Because if you have an optimistic outlook, why should you personally work to fix all these problems? If things are going to improve on their own well then you should just sit back and enjoy the ride right?

Claire March 10, 2008 at 7:58 am

Re. this post, I don’t really agree that previous ages have been less aware of change or have been any less pessimistic.

Change in history always feels faster when you are at it’s epicentre- ie. from the perspective of people living at a given time. And there has always been a tendency to look back on previous times (interestingly, usually periods of time immediately preceding the present) as some sort of golden age.

A combination of these phenomena has usually led to two possible repsonses, or a combination thereof, that broadly align to conservatism and progressivism. The former tries to slow change and recreate the aforementioned golden age. The latter accepts change, but dislikes it’s consequences, and instead seeks to adapt to reproduce similar social outcomes in the new context.

Looking back on the history of the United Kingdom, we can see this at work for most of the last few centuries. Just think about the enlightenment theorists who emerged on the back of, not ahead of, the industrial revolution, or the nostalgic Romantics, the reforming Victorians, 1848, the nihlists, those living between the wars, 1968, or almost any time since the 1980s. All of these episodes or movements have been repsonses to an almost giddy sense of the gathering pace of change and the social consequences of this.

That said, it is perhaps better for people to be ignorant of this artefact of history. The above analysis almost makes one feel relaxed about our current condition and the inevitable human responses that will follow. But it is arguable that each subsquent generation has to feel the panic of standing in the motorway to actually produce the various fixes and changes that history tells us are sure to follow.

Milan March 12, 2008 at 4:39 pm


A very interesting comment! The psychology required to overcome the problems facing us is a pretty important issue, and one that must tie into the strategies of everyone seeking to achieve progressive or sustainable outcomes.

. September 29, 2008 at 4:00 pm

John Oliver On Apocalypse Literature

By David Pescovitz on Book

In this video, The Daily Show writer John Oliver gives a quick survey of apocalypse literature, from the Old Testament’s Book of Daniel to Cormac McCarthy’s The Road to Rob Kutner’s Apocalypse How.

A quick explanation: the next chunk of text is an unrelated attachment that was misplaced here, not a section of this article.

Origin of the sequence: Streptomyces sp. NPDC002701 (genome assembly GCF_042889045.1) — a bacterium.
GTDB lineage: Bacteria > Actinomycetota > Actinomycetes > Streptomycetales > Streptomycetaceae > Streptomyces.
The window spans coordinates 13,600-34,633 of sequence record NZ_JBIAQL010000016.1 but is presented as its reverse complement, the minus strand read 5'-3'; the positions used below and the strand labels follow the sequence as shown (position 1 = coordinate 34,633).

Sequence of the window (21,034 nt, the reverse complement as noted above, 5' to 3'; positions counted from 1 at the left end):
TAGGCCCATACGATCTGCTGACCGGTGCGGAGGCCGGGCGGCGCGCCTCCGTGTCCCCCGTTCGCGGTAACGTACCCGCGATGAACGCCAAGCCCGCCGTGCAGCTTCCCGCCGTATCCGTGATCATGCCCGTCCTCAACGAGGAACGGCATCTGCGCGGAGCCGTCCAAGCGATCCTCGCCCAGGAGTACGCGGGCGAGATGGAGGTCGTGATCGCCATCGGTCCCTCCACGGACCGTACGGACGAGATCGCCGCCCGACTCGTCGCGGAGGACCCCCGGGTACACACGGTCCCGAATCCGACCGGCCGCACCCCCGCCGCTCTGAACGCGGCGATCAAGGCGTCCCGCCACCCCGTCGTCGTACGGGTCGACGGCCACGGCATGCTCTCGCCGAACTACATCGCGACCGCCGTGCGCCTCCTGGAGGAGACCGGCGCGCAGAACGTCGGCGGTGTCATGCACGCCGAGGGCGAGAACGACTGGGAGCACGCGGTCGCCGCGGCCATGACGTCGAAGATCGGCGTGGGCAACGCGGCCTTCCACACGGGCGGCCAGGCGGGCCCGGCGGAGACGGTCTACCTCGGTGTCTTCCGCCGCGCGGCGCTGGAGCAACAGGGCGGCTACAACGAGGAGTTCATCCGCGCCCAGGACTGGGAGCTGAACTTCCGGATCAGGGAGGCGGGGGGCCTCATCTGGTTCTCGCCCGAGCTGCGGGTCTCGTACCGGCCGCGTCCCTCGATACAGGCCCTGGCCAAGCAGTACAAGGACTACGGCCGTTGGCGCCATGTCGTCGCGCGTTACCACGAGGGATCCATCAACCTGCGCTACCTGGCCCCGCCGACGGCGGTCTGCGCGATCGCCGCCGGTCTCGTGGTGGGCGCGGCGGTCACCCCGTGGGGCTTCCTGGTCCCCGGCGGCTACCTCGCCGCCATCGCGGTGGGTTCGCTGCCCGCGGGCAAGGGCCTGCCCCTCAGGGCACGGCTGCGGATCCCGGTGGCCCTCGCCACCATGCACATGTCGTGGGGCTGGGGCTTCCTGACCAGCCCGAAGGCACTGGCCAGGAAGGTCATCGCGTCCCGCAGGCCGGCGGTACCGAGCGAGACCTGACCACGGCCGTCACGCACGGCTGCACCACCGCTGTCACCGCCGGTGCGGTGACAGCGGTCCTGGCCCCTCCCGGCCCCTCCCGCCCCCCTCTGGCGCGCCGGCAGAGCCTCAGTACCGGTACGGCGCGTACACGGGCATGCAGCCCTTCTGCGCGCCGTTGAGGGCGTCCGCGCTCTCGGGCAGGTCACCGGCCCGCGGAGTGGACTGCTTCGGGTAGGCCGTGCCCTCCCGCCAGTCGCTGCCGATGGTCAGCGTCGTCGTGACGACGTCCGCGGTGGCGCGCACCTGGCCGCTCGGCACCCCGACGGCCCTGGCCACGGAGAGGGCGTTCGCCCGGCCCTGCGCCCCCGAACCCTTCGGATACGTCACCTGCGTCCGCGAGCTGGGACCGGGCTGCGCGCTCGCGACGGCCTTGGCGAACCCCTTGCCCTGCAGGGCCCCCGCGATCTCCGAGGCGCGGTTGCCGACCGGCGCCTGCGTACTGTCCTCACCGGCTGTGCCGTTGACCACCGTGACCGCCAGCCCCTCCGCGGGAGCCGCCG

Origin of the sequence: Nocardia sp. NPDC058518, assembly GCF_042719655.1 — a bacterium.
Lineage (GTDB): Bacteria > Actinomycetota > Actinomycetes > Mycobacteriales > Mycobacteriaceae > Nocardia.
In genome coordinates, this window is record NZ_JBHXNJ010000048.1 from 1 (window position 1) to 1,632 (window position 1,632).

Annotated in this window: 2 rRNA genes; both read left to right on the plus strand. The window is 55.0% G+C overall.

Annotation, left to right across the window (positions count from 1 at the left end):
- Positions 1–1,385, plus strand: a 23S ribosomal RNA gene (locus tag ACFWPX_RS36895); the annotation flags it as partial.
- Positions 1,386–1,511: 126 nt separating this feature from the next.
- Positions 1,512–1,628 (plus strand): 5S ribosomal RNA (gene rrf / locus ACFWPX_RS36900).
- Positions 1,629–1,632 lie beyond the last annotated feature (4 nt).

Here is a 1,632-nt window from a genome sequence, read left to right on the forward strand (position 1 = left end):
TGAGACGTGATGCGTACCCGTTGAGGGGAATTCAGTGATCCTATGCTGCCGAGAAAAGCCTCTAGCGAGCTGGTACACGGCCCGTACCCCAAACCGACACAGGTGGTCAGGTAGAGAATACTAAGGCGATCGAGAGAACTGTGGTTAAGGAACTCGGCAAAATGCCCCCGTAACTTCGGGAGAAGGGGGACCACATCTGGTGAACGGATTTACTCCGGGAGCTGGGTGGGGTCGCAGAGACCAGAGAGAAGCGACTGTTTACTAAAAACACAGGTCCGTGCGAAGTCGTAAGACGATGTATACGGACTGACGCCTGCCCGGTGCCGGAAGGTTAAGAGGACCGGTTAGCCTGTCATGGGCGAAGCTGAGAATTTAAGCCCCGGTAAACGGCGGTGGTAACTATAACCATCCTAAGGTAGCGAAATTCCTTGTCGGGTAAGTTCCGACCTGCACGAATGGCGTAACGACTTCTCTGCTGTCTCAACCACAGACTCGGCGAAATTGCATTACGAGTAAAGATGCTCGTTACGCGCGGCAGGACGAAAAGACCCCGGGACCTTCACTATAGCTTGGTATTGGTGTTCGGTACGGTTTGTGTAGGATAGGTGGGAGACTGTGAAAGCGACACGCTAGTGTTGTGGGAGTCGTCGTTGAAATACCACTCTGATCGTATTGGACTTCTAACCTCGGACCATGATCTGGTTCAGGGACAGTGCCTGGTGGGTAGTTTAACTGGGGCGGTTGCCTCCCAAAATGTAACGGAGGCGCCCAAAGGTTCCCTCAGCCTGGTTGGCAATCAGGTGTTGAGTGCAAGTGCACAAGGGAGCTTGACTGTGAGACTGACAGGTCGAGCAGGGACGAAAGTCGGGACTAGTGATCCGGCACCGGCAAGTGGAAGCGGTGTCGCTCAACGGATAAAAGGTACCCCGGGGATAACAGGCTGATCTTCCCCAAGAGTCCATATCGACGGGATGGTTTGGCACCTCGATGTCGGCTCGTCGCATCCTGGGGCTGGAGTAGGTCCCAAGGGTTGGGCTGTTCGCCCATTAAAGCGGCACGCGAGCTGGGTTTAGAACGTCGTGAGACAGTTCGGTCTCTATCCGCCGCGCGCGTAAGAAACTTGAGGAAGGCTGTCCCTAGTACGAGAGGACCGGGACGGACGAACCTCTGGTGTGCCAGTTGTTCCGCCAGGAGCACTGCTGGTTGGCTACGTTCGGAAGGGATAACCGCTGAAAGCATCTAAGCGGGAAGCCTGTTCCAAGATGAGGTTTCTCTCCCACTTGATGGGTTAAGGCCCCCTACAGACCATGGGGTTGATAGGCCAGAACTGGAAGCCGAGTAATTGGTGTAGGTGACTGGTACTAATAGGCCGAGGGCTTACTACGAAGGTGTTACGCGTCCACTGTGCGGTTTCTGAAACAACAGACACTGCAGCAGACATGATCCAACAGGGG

John Oliver’s Literature Rodeo: Apocalypse Edition (Thanks, Kenneth Gordon!)

. September 25, 2017 at 11:11 am

Obama: ‘The world has never been healthier, wealthier or less violent’

Former president urges optimism and focus on progress at Bill and Melinda Gates Foundation conference, despite shadow cast by Trump’s UN speech

. February 28, 2019 at 7:27 pm

Most of the research so far about generation Z suggests that youngsters today are less hedonistic, better behaved and more lonely than ever before. A recent report by Pew Research Centre, a think-tank, reinforces that finding and sheds more light on this new cohort’s hopes and fears. In late 2018 Pew polled 920 Americans aged 13-17 about the problems that they have seen among their peers. The data show that they are far less concerned about age-old teenage problems like unplanned pregnancy and binge-drinking than they are about mental health. Fully 70% of respondents thought anxiety and depression were a major issue among their peers. Teenagers from poorer households tended to report a wider range of behavioural problems than those from rich households, but concerns about mental health seemed to affect both groups equally.

What is causing such widespread stress and dejection among the young? One answer might be that social media have made teenagers feel more isolated from their friends and tormented by their peers. More than half of those surveyed by Pew cited bullying as a major problem. Another reason might be academic worries. Members of generation Z, even more so than the millennials before them, seem to have less desire to get wasted and more to get top grades. Two-thirds of respondents to Pew’s survey said that they feel no pressure at all to get drunk, whereas nine-tenths feel under the cosh when it comes to doing well at school.

. April 11, 2020 at 6:35 pm